Our College and Career Counselors have been busy as well. Mira Costa seniors have heard from colleges and are making decisions on where to attend, without the ability to visit their prospective colleges, on where to attend. Counselors have been having telephone or Zoom meetings with the families of our junior students, who are starting the college application process now. It is a crazy time for them, too. Our college and career counselors recently sent out the April edition of the CCC Newsletter as another way of keeping our students and families informed. My son Dawson is a junior. He took the SAT back in January, and now we are not even sure if schools will be accepting SATs. I’m not certain my older son Ryan would have gotten into any competitive university without his SATs. He was not a big believer in turning in homework, and his GPA reflected a stubborn adherence to that lack of belief. But he was born to take tests, and that helped him. As he still tells me regularly when we reflect on those high school days, “It all worked out, didn’t it Dad?”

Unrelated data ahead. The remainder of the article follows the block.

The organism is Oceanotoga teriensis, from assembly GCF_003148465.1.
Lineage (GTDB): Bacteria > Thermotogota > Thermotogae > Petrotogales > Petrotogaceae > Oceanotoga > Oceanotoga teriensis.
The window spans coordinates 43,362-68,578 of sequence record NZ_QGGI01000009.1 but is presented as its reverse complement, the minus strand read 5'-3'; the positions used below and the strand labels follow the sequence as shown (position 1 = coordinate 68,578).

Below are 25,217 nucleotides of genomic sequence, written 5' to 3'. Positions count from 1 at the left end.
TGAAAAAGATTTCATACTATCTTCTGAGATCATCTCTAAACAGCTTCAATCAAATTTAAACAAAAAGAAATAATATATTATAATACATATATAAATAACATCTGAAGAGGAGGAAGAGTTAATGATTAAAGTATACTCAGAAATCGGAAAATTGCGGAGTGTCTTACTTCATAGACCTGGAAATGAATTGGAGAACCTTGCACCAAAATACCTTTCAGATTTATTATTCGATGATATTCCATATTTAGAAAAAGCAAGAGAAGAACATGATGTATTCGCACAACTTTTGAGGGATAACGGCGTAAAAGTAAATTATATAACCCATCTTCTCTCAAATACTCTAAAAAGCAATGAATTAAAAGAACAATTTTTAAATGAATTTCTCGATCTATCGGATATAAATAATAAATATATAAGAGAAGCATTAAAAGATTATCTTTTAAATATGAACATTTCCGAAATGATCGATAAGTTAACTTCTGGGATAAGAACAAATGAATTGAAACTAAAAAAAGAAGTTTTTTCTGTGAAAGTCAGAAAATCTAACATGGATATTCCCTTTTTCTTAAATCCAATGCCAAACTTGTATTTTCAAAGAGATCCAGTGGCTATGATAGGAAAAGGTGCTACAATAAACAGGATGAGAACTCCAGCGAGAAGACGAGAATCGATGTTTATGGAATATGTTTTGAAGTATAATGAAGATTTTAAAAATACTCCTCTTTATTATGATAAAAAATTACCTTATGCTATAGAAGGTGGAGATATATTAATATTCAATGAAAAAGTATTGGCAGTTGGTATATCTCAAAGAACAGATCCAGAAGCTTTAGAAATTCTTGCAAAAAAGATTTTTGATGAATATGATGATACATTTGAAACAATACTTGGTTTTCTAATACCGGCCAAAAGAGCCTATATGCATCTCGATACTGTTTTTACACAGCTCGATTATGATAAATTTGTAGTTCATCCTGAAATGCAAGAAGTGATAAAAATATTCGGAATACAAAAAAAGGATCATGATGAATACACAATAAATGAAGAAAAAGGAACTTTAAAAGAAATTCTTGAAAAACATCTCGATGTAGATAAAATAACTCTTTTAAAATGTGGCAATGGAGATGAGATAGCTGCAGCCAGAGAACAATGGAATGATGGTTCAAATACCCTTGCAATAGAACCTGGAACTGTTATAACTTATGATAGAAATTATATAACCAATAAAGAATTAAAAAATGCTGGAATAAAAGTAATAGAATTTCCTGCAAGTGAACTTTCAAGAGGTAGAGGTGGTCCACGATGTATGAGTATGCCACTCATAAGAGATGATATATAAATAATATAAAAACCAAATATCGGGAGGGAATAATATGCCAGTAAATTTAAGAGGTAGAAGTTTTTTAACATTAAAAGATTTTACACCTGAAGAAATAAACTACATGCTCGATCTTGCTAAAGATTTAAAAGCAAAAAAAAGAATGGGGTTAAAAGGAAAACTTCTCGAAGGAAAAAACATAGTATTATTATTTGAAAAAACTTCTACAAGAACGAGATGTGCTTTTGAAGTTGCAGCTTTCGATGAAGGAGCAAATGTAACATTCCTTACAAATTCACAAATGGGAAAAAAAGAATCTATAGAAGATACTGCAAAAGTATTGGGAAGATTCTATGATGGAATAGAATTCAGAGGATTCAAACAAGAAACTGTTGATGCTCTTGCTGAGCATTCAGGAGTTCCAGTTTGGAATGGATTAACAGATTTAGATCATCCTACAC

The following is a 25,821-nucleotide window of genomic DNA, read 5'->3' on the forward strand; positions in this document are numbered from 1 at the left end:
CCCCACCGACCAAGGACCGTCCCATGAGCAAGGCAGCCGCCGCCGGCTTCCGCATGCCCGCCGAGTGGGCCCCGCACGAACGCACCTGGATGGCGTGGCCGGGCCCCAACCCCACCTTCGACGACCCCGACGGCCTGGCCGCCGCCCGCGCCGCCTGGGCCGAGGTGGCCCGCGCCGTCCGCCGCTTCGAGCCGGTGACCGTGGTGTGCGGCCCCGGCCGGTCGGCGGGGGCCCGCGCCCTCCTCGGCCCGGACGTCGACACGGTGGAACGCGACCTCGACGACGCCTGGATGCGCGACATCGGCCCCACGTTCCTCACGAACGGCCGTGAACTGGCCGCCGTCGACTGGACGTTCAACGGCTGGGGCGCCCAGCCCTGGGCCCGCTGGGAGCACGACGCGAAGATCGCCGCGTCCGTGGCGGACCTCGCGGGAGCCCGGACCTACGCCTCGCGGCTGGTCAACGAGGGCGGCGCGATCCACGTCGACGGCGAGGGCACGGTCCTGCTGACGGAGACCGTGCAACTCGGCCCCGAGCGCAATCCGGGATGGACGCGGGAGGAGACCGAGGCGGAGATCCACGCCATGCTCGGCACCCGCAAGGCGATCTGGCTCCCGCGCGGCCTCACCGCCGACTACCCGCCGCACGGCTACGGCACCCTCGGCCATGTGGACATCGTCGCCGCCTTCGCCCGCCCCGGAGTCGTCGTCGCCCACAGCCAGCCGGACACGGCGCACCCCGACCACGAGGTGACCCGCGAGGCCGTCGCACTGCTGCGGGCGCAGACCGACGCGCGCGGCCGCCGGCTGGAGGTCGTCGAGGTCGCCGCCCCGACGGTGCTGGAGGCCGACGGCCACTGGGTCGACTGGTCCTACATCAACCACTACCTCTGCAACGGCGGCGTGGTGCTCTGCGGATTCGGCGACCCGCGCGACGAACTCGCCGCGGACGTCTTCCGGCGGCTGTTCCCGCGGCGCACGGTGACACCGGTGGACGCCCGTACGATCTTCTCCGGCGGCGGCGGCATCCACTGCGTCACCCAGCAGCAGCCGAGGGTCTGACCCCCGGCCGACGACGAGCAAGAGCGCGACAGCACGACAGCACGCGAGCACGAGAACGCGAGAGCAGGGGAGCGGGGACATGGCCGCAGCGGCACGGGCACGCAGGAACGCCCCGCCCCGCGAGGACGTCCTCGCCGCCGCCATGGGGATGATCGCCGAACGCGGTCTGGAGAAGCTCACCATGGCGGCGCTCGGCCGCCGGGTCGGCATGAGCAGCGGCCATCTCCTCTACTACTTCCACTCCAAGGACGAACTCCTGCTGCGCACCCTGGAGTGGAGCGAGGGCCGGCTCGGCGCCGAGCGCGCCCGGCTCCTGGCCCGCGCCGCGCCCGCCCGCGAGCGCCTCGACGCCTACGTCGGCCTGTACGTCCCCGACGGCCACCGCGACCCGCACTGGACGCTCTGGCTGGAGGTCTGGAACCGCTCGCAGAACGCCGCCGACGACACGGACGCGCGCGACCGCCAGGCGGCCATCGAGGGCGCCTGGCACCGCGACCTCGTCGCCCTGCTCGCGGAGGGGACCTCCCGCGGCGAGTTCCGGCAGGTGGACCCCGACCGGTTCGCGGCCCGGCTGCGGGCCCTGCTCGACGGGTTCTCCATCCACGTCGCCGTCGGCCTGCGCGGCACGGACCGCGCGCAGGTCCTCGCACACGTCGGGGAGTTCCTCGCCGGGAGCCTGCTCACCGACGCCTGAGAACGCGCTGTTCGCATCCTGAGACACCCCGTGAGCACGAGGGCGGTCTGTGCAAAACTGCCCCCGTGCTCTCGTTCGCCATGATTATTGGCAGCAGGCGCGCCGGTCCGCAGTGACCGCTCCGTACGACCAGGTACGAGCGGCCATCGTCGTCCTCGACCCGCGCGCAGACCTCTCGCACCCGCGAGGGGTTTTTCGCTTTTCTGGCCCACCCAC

LawSchoolGrad
Our family celebrating Ryan’s law school graduation. Yes, Ryan, it all worked out!

It worked out for Ryan, but for Dawson, and for all of our juniors, the college application process has never been more uncertain. Our counselors are trying to guide students and families, meeting with them and their families through Zoom to help them navigate a process that none of us yet understands and that is changing as we go. To me, the main point we need to remember is the point that Frank Bruni repeatedly makes in Where You Go Is Not Who You’ll Be. Successful people are not successful because of the college they attended. It’s about their desire to learn, to improve, to take chances, and to work hard through all of it. Bruni writes, “What drives earnings isn’t the luster of the diploma but the type of person in possession of it…A good student can get a good education just about anywhere, and a student who’s not that serious about learning isn’t going to get much benefit.” Channeling Frank Bruni to all of our high school students, our middle school students, and parents – it’s going to be OK.